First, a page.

When I first came to stay at the Center, I asked Dr. Thien-An what I should call him. He said, “call me Suto” so I will refer to him as such in these pages.
“Every Day is a Good Day”
A lot of Suto’s stories were based on events in the daily life at the center.
One such story began at Samu (working meditation). Every Saturday morning we would have Samu at the Center. This is when all the members would get together and do some kind of work for the Center, usually outside on the grounds. On this particular day, one of the tasks was to paint the rear fence. One of our members, John, was part of the crew. Well, part way through, John spilled a whole bucket of paint, and he said, ”Oh man this is going to be a bad day!”
After samu, John left in his car and had a minor traffic accident. When he returned, he told everyone that this was a bad day.
The following day, at Sunday Service, Suto gave a lecture. The title was “Every day is a good day.
I do not remember exactly what he said. In general it was that how we think about things, influence our behavior. But I will always remember that every day is a good day.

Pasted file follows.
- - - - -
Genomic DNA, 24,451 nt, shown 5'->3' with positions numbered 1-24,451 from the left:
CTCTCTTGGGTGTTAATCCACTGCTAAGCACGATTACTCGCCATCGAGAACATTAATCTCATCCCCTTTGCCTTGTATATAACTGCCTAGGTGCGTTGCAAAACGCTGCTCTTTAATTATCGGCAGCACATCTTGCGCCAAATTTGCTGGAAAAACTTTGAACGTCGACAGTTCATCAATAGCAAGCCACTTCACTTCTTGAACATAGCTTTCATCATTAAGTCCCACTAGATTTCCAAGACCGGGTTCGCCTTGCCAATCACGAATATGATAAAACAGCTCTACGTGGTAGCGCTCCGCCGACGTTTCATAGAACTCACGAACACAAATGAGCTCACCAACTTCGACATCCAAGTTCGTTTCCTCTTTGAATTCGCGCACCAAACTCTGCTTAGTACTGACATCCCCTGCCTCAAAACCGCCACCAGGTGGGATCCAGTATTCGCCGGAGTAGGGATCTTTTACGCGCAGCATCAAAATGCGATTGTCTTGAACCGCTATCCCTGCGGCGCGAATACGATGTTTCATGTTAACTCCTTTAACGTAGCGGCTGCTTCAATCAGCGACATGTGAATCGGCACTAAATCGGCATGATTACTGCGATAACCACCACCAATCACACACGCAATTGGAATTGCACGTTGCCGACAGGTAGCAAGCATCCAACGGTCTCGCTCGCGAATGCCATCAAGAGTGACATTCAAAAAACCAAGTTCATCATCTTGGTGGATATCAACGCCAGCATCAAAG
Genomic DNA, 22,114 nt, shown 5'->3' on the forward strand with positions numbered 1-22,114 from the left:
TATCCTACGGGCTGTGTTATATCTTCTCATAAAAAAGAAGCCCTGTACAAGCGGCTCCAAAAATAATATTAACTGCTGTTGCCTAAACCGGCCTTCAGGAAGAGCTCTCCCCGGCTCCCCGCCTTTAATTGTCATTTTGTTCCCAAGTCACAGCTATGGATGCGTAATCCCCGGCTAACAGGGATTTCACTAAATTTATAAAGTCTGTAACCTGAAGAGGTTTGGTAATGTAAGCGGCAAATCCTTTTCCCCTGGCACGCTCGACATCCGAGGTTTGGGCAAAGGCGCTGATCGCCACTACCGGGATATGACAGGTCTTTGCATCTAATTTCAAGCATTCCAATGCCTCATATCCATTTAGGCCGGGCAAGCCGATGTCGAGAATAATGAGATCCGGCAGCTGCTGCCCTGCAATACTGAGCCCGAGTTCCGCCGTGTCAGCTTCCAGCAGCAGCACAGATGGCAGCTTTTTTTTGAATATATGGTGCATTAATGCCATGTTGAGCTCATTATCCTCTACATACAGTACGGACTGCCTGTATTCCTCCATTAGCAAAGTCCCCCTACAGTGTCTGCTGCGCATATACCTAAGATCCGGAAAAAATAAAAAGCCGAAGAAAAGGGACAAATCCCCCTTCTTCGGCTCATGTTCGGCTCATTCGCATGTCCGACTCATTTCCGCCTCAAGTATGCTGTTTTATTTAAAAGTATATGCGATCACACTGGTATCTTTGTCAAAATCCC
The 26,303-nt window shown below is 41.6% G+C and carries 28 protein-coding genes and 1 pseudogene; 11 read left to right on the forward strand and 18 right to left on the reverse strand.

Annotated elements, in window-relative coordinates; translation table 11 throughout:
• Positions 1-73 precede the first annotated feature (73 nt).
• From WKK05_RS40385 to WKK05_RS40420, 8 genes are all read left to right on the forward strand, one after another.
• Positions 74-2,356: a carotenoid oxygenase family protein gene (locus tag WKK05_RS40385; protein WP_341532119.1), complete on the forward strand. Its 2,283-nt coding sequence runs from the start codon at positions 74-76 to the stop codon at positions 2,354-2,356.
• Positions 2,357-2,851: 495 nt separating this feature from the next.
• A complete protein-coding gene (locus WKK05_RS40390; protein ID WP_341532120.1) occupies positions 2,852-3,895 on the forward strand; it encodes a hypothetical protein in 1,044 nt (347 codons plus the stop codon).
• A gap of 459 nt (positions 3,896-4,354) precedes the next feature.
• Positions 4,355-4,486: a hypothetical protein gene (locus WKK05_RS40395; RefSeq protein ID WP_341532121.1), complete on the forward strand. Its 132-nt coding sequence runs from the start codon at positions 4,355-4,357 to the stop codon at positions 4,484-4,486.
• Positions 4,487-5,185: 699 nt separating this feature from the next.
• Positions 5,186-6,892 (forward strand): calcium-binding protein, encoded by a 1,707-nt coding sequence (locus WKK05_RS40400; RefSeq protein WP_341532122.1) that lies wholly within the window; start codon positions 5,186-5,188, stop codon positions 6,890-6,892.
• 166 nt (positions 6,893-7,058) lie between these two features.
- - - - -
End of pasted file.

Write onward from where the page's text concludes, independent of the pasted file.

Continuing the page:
“Butterfly of Happiness”
One of my favorite stories was the butterfly of happiness story. He told this one many times in the zendo. Goes like this.
You are in a pleasant garden on a nice day, and a beautiful butterfly comes in and begins to fly happily around. Everything is wonderful and you are really enjoying the moment. But then the butterfly starts to leave. You do not want it to go. But you have to let it go, because if you grab it and try to hold onto it, you only have a dead insect in you hand.
The lesson here is that things in life come and go. When they come into your life, enjoy them. When they leave, let them go, do not cling to them.
For me, it was like my girl friend, the more I tried to hold on to her, the worse our relationship got. I finally had to let her go.
One of Suto’s favorite stories was about a trip to the San Diego Zoo, with his friend.
They started driving down to San Diego early in the morning. They were about half way there, when his friend realized that he had left his camera in Los Angeles. Suto asked if he wanted to go back and get it. He said, no, it would take too much time. So they continued driving to the zoo. When they got to the zoo and started to look at all the animals, his friend kept saying, “Oh I wish I had my camera”. He kept saying this over and over, every time they saw some interesting animals.